As H. Holley Humphrey has stated, NVC is “a mixture of communication skills and awareness to use when you genuinely want to connect. You can use it to applaud someone’s victory or to help uncover what’s really troubling her. The result is often a deeper sense of connection, relief, and joy!”
(HHH): “An empathic listener will stay with you as long as she honestly can until the conversation seems complete.” Perhaps she will say, “Sounds like you’ve gotten discouraged” and you might reply, “You’re right, but now my search is over.”
(HHH) “With the focus consciously on the speaker, both people have a deeper, more meaningful experience. It becomes a mutual exploration. It is done “with” someone not “to” them.”
(HHH) “How Can You Listen More Empathically? Primarily, it’s about quality attention. Your heartfelt attitude of acceptance and alertness helps the speaker express clearly what she is trying to say. First, focus on discovering her unmet needs, with the intent to connect. Don’t get caught up in “doing it right.” It’s not about being clever. Sometimes even just connecting silently is plenty. It’s your intent that counts. To guess her unexpressed need, ask yourself, “What might she be feeling? What might she be wanting?” During pauses in her speaking, help her clarify her feelings and needs (or just her needs) with guessing phrases such as:
1. Seems as if you wish … ?
2. Were you wanting … ?
3. Are you hoping… ?
Don’t be dismayed by “No” answers. Simply use that information to hone your next guess.
If you get stuck, you might say,
“I’m stuck right now. It would really help me to listen better if I knew more about what you are wanting. Can you help me out?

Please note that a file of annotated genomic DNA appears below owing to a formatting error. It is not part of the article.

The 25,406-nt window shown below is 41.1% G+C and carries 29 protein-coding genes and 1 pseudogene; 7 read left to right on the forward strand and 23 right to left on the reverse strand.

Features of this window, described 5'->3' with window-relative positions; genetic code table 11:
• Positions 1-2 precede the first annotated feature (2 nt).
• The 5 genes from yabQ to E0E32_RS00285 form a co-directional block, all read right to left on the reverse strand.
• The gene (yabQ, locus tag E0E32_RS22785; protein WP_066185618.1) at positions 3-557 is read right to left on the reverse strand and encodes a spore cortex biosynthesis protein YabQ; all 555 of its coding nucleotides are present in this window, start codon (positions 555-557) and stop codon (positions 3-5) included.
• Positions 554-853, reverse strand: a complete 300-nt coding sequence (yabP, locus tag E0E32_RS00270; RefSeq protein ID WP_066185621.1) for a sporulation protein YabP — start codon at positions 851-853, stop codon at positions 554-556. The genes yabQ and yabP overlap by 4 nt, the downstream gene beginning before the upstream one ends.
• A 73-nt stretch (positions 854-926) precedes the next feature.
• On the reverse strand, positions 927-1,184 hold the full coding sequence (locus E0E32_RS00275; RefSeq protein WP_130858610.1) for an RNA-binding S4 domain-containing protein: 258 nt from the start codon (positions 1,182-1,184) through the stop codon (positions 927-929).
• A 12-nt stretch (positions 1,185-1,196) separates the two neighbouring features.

Here’s a sample dialog (from HHH):
“Nobody seems to care about what’s happening in the world today!”
“Sounds like you’re feeling discouraged?”
“I just hate all the wasteful destruction.”
“You’d like a safer world?”
“Yeah. I want people to value education instead of jails.”
“Seems as if you wish that people would wake up and change their priorities before it’s too late?”
“Would you like to hear how I deal with it?”
Two more suggestions:
1. DON’T TAKE THINGS PERSONALLY.
“When people seem to be complaining they are really poorly expressing their own feelings and needs.”Hearing “You’re so selfish” , you might say “Were you hoping I would help you out instead of reading a book?” If a grown son says “There’s no use talking to you,” you could try “Are you wishing I would just listen without trying to fix it?”
HHH “Again, to receive criticism empathically listen for the unspoken need. In hearing it as that person’s need, you’ll be less tempted to defend yourself and more available to connect.”
2. DON’T GRAB THE SPOTLIGHT.
Read her 10 Obstacles to Empathic Listening.
HHH: “Empathic listening is a combination of
1. Having the intention to connect.
2. Focusing on clarifying the speaker’s needs first.
3. Remembering that criticism is someone’s poorly expressed feelings and unmet needs.
4. Checking the timing before offering your feelings, suggestions, corrections, etc.
H. Holley Humphrey is a certified trainer for the Center for Nonviolent Communication in Grants Pass, Oregon.
A workbook is available. Reach her at 541-862-2086, fax 541-862-2043, ore on her wensite.
Several of us in the training would welcome the opportunity to give presentations to churches, schools, businesses and other groups you are part of. For me, hearing of Marshall’s successes with Compassionate Communication between Israelis and Palestinians, warring tribes, conflicted organizations, and alienated students, among others, I see NVC as a tool that can make a huge difference toward individual and world peace. Feel free to call me at 206-938-8385 to explore using NVC in a personal situation where you might need some empathy or role playing, or to ask questions. Can you imagine how wonderful it would feel to be listened to so compassionately? Take a step today–check the web sites, join a practice group, call for more information, listen to understand.